Published on September 2, 2015
Posted in: Adrienne Boudreau, Blog
With Labour Day just around the corner many grocers are considering whether or not they can—or should—open their doors to the public on the upcoming holiday Monday. A new decision from the Ontario Court of Justice discusses the issue but may not be the “final word” on this issue.
The Ontario Court of Justice recently found that two downtown Toronto grocery stores had the right to open for business on a statutory holiday because they met the “prepared meals” exemption under Toronto’s Holiday Shopping Bylaw (the “Toronto Bylaw.”) The two Longo’s stores at issue sold a variety of prepared foods in addition to the usual array of goods offered at a large grocery store.
The decision is a win for grocers but it may be short-lived. The City of Toronto has stated that it will appeal the decision. It is has stated that “businesses cannot rely on the exemption for ‘prepared meals’ to sell goods or services that are not in the form of or in connection with those prepared meals on a holiday.” It goes on to say that the City “will continue to undertake enforcement action as appropriate.”
Holiday Shopping in Toronto
The Toronto Bylaw prohibits certain retail businesses from opening on nine statutory holidays. These holidays include New Year’s Day, Good Friday, Labour Day and Thanksgiving Day.
Under the Toronto Bylaw retail businesses may remain open on statutory holidays provided they meet certain exemptions. Generally speaking, the exemptions apply to: a) small retail businesses (under 2400 square feet) where no more than three persons are serving the public and only certain goods are for sale; b) pharmacies under 7500 square feet; c) specific types of retail businesses (such as gas stations and liquor stores); d) educational, recreation or amusement businesses that also sell retail items; and e) businesses located in specific tourist zones.
The Longo’s Decisions
On Labour Day 2013 Longo’s opened two of its downtown Toronto grocery stores. The two stores were issued citations for opening in violation of the Toronto Bylaw.
Longo’s fought the citations and took the position that its stores were exempt from the Toronto Bylaw. It relied on the “prepared meals” exemption under the Toronto Bylaw, which allows businesses “selling goods or services in the form of or in connection with….prepared meals” to remain open on statutory holidays. Longo’s argued that because it sold “prepared meals”, in addition to the usual array of goods found at a grocery store, that it was exempt from closing on statutory holidays. Longo’s evidence was that it sold a variety of prepared foods at its stores including prepared sushi, salads and rotisserie chickens.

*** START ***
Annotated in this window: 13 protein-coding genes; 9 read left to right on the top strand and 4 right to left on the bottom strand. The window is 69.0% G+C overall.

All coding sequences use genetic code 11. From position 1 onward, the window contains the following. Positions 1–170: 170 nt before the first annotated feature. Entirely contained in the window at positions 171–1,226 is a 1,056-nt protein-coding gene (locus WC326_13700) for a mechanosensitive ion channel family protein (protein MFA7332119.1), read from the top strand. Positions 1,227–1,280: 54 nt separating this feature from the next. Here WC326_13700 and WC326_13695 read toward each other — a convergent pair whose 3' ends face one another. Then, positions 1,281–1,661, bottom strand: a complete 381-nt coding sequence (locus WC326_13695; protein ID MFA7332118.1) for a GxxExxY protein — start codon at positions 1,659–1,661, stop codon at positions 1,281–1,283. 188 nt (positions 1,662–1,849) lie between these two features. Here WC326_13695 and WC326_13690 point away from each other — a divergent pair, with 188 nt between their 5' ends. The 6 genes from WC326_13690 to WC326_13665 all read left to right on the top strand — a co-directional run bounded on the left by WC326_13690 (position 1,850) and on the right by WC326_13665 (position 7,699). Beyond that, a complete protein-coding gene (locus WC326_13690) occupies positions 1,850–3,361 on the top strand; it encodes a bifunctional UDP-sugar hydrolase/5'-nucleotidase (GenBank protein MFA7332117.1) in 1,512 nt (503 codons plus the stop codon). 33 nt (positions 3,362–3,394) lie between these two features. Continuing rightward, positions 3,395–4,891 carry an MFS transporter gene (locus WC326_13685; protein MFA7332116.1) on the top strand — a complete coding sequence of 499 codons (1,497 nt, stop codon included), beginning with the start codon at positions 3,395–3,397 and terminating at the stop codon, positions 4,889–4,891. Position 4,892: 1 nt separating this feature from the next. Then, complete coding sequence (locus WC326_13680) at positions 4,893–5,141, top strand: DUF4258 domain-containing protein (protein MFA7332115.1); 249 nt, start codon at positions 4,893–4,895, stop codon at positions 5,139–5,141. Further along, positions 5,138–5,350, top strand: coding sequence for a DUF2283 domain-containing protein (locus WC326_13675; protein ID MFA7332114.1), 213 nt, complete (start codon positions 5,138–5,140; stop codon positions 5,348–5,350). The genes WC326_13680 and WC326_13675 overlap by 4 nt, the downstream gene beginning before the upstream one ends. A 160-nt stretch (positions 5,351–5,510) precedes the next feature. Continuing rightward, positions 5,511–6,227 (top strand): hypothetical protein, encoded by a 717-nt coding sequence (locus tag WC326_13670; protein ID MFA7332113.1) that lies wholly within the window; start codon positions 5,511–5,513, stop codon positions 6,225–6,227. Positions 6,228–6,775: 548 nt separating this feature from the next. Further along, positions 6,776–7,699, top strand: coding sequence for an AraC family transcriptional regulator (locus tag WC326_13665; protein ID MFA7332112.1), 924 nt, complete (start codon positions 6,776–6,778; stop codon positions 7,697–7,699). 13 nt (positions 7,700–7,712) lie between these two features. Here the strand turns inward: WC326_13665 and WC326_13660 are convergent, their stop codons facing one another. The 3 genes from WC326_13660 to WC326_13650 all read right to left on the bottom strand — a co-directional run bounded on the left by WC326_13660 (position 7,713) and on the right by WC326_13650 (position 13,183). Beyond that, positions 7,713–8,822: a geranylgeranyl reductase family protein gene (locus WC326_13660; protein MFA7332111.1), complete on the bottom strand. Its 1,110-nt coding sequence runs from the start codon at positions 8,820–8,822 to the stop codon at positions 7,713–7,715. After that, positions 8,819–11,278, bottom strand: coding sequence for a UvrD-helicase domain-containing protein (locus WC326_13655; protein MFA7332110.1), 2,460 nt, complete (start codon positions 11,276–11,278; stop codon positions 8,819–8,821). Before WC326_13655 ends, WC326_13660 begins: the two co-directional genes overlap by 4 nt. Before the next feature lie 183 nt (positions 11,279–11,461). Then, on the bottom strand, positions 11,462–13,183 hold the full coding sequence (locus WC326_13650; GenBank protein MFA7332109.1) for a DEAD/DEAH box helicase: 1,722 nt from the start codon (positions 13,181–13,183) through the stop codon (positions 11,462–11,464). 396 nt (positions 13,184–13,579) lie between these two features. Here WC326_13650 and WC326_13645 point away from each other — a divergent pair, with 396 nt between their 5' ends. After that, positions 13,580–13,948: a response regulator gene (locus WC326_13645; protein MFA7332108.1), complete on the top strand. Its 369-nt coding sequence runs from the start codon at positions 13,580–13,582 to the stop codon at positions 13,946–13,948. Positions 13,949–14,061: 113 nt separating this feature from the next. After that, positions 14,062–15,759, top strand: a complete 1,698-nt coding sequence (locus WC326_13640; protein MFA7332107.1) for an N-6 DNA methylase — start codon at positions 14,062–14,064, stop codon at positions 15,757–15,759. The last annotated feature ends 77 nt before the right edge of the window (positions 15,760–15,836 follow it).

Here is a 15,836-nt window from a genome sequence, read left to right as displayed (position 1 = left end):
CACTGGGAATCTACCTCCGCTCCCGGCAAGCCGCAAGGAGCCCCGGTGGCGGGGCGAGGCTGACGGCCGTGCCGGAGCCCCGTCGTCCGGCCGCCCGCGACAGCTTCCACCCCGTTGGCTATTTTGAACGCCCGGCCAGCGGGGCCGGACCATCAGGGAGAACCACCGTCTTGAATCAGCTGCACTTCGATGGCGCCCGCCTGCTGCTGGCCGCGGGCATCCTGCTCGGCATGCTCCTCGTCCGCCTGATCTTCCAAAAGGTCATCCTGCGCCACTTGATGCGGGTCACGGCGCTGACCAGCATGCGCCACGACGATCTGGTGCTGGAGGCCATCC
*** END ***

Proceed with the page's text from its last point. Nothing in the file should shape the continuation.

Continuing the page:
The City argued that the exemption was only meant to apply to certain retail businesses, such as restaurants, and did not apply to grocers.
The case made its way through the court system. Both the judge of first instance and the appeal judge agreed with Longo’s, finding Longo’s was exempt from closing on Labour Day because it met the “prepared meals” exemption under the Toronto Bylaw.
The Court, in finding for Longo’s, found that there was no reason that the “prepared meals” exemption wouldn’t apply to a grocery store serving prepared foods. The Court found no basis to interpret the Toronto Bylaw in the narrow way argued for by the City.
Appealing the Appeal
Unfortunately for Toronto grocers the appeal decision is not the end of the matter. The City has posted on its website that it will continue to fight the issue in the courts. It takes the position that “the exemption for ‘prepared meals’ does not permit business to sell goods or services that are not in the form of or in connection with those prepared meals.”
Grocers in Toronto should also be aware that the City has indicated it “will continue to undertake enforcement action as appropriate.” Presumably, this means that the City will continue to issue citations to grocery stores open on statutory holidays.
Holiday opening outside Toronto is governed by the Ontario Retail Business Holidays Act (the “RBHA”). Generally speaking, the RBHA contains similar prohibitions and exemptions to the Toronto Bylaw. In particular, the RBHA also contains a “prepared meals” exemption that allows retail business to open on statutory holidays provided that the business sells goods “in the form of or in connection with…prepared meals.”
What to do this upcoming Labour Day
The Longo’s decision suggests that the law on holiday opening is moving towards a more realistic, real-world reflection of modern life. However, until the law is finally clarified grocers continue to have no clear guidance about whether or not they can rely on the “prepared meals” exemption to open on a holiday. While waiting for the “judicial last word” on this issue, grocers should keep in mind that the fines for opening on a holiday under either the Toronto Bylaw or the RBHA can be steep: $50,000 or the total amount of gross sales for the holiday, whichever is greater. For the time being, it continues to be up to individual grocers to weigh the possible risks of opening on a holiday against the potential benefits.